Estate loses on appeal but will get refund

September 30, 2015

The Indiana Tax Court reversed a probate court’s entry of summary judgment in favor of an estate on a claim seeking a refund of nearly $645,000 paid in inheritance tax, but the judge did find the estate is entitled to approximately $58,000 as a refund.

The estate of Judd Leighton reported to the probate court an Indiana inheritance tax liability of $1.3 million and claimed a refund of $57,199. The probate court accepted the return as filed March 19, 2007. But in 2011, the estate filed a claim with the Department of State Revenue seeking a refund of $644,998, which incorporated the refund of $57,199 as initially claimed on its inheritance tax return as well as $587,799 of Indiana inheritance tax it paid relating to a QTIP issue. When Leighton’s wife died and her estate filed its inheritance tax return, it did not elect QTIP status for the marital trust transfer even though it elected such status for federal estate tax purposes, so the Indiana inheritance tax had been paid twice on the transfer of marital property: once by her estate and once by Leighton’s estate.

The department denied the refund claim on the basis it was not timely filed. The Tax Court agreed, noting that a claim must be filed within three years after the tax is paid or within one year after the tax is finally determined, whichever is later. Leighton’s estate had until March 19, 2008, (one year from the date of the probate order) or Sept. 15, 2009, (three years from the date of its payment of inheritance tax) to file its refund claim.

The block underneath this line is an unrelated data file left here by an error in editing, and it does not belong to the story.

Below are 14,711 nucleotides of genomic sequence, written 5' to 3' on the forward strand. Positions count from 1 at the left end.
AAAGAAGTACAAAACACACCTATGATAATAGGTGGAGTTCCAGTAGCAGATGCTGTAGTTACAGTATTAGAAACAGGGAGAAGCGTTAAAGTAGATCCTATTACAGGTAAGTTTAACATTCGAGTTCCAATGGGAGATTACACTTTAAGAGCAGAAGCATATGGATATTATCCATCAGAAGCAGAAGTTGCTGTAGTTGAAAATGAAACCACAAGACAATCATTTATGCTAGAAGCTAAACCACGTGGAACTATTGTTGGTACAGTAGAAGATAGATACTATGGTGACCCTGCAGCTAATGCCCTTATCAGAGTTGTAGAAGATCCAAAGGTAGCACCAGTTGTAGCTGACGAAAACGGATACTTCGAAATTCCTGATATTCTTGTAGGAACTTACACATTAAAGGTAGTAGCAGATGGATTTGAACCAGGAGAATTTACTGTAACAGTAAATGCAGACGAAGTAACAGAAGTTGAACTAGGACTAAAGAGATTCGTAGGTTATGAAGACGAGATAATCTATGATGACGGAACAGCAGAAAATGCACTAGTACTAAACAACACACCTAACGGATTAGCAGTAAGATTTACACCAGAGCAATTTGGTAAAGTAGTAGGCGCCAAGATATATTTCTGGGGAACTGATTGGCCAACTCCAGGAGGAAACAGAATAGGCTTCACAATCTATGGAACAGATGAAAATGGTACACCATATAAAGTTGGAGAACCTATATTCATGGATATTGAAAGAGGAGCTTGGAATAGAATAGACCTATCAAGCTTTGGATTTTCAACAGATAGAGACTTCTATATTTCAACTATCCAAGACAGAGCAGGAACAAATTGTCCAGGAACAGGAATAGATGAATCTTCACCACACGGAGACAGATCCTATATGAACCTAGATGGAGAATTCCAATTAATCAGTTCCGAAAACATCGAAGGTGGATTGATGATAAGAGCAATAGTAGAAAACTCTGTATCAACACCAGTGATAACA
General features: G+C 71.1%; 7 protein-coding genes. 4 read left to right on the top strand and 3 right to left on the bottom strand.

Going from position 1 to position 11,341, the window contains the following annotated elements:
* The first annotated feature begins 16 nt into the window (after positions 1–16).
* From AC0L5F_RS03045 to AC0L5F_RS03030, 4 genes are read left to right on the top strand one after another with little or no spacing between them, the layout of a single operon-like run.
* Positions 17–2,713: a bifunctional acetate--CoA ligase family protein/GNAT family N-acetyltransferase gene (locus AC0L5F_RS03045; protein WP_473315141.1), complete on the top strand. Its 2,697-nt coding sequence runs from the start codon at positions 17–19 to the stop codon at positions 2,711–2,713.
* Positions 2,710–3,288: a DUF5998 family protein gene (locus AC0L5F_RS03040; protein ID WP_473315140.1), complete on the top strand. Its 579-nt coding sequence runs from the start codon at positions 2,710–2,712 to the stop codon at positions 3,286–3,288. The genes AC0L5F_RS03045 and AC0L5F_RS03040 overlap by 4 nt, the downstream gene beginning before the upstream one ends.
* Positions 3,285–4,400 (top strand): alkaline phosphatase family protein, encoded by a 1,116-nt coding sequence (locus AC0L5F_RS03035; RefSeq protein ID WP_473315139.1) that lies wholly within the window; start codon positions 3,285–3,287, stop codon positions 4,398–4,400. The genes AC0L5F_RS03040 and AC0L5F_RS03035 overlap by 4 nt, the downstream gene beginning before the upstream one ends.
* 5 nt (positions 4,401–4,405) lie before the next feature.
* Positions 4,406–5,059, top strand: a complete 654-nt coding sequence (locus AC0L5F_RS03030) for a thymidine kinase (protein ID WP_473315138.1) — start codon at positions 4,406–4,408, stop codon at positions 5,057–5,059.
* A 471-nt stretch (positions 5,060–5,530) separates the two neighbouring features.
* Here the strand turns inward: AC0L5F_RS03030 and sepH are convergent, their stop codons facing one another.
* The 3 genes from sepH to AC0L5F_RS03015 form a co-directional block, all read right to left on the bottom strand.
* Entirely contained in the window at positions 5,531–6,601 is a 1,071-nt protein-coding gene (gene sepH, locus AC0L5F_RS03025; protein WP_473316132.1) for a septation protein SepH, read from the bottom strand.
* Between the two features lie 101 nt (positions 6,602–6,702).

“Because Judd’s Estate did not file its claim for refund with the Department until August 9, 2011, the Probate Court lacked subject matter jurisdiction and should therefore have dismissed the case,” Senior Judge Thomas Fisher wrote in Indiana Department of State Revenue, Inheritance Tax Division v. James F. Keenan and Wells Fargo Bank, N.A., as Co-Personal Representatives of the Estate of Judd Leighton, 71T10-1211-TA-74.

But the estate is entitled to initial refund of $57,199 it previously claimed, so Fisher remanded the matter for the department to issue the refund, plus all applicable statutory interest.


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